The U.S. EMV migration has reached a tipping point and is now widely adopted (including both cards in circulation and terminal acceptance). The industry is now turning its attention towards solution optimization to enhance the transaction performance and make EMV faster.
The major payment brands have recently come up with an optimized method to run an EMV transaction – also known as Quick Chip and M/Chip Fast. This eliminates the time that it takes to go online and perform the second step of an EMV transaction which includes issuer authentication and issuer scripts.
Although Quick Chip and M/Chip Fast improve transaction performance, as we don’t have to wait for the issuer response before removing the card, there are other aspects that affect transaction performance regardless of whether Quick Chip or standard EMV is being used. These have to do with the amount of communication that happens between the card and terminal – with the communication speed currently set to 9600 bits per second.
Ultimately, the less interaction between the card and the terminal and the faster the communication speed, the faster the EMV transaction will become. There are two key elements in achieving a faster EMV transaction:
Supporting the Payment System Environment (PSE) option on both the card and the terminal.
• EMV supports two methods for performing Application Selection - Explicit Selection and PSE. The main difference between them is the number of commands that are sent between the card and the terminal. The more commands required the more time it will take to complete the transaction. With each command taking between 50-100ms to complete, the difference can be significant. The more AIDs supported the more commands that are required to complete Application Selection. Many terminals that support all the cards brands (including credit, domestic debit and international debit Application Identifies or AIDs) may have as many as 14 AIDs.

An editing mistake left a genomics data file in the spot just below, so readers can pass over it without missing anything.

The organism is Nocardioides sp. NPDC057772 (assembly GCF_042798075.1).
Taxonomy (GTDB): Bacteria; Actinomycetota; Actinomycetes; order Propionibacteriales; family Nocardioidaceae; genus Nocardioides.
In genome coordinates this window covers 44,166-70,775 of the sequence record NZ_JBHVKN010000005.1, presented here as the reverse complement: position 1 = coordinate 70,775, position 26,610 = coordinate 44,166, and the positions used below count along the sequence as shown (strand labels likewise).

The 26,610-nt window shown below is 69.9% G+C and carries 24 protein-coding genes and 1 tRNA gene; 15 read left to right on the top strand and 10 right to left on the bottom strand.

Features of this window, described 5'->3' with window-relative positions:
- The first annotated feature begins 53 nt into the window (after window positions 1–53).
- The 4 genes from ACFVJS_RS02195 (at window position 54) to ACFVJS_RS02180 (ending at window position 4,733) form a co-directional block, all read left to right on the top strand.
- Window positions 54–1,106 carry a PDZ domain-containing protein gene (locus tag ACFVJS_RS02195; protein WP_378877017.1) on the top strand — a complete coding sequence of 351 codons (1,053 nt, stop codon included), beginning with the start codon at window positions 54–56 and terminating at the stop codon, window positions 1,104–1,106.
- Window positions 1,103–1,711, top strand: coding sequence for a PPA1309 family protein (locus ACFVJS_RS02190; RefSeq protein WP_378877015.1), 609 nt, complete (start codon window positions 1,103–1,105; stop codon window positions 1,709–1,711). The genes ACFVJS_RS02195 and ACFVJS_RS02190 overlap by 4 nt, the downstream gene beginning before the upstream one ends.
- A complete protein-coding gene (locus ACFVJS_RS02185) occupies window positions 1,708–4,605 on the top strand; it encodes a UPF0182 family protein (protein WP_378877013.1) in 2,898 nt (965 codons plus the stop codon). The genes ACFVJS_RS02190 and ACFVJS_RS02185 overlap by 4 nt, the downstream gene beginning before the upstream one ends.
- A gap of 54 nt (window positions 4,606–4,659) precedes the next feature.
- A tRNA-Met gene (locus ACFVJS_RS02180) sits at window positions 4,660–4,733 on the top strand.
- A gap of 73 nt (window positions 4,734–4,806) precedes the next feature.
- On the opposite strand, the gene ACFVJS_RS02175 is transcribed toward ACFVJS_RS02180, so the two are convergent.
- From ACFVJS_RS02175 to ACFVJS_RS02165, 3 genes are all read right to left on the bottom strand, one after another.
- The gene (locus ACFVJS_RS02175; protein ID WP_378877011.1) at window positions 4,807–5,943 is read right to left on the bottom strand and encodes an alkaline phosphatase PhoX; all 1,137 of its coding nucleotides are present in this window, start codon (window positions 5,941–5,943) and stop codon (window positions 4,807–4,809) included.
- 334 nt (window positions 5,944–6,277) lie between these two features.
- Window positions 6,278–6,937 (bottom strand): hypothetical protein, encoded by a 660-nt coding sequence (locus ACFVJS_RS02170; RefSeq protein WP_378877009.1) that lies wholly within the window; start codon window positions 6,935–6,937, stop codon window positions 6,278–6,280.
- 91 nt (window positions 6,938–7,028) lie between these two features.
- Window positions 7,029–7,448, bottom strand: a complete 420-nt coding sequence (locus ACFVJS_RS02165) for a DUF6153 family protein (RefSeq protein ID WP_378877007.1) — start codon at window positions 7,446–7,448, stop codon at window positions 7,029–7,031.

• In this case, for a card with one AID, the number of commands required to complete Explicit Selection is 15 (including the final select) – and would take anywhere between 750ms and 1.5 seconds to complete. When using PSE, the number of commands with the same card would be reduced to 4 (including final select and with standard PSE implementation) – and would take anywhere between 200ms and 400ms (this can even be reduced to 2 commands if the PSE is optimized on the card).
Number of records in the Application File Locator (AFL)
• The more records the terminal needs to read the more time it takes to complete the transaction. By optimizing the card personalization and reducing the number of records used in the AFL, performance can be enhanced. Reducing the number of records on its own is not enough, however, as the main issue is the amount of data that is being transferred between the card and terminal. Many cards in the market currently have dummy records with dummy data to simplify the personalization of multiple profiles. However, by removing data that is not used (e.g. offline certificates when no ODA is used), the performance of the transaction will also be enhanced.
In addition to the two key elements above, the industry is constantly looking into additional options for optimizing the EMV transaction speed. As described above, the current communication speed of the transaction is 9600 bits per second and with some small personalization changes to the cards (no change needed for the POS), we can achieve communication speeds of 38400 bits per second – and even that may become faster over time. Although we can speed up the communication to four times the current speed, it will only increase performance by 10%. That is why it is always important to make sure the two key elements described above are considered as part of the issuer card profile definition.
So how does your terminal and card perform? How long does it take for you to perform an EMV transaction? B2 can help give you a full analysis and work with you to optimize performance, or walk you through an in-depth EMV Workshop to get you there. Contact us today to learn more about this, or visit our eLearning site.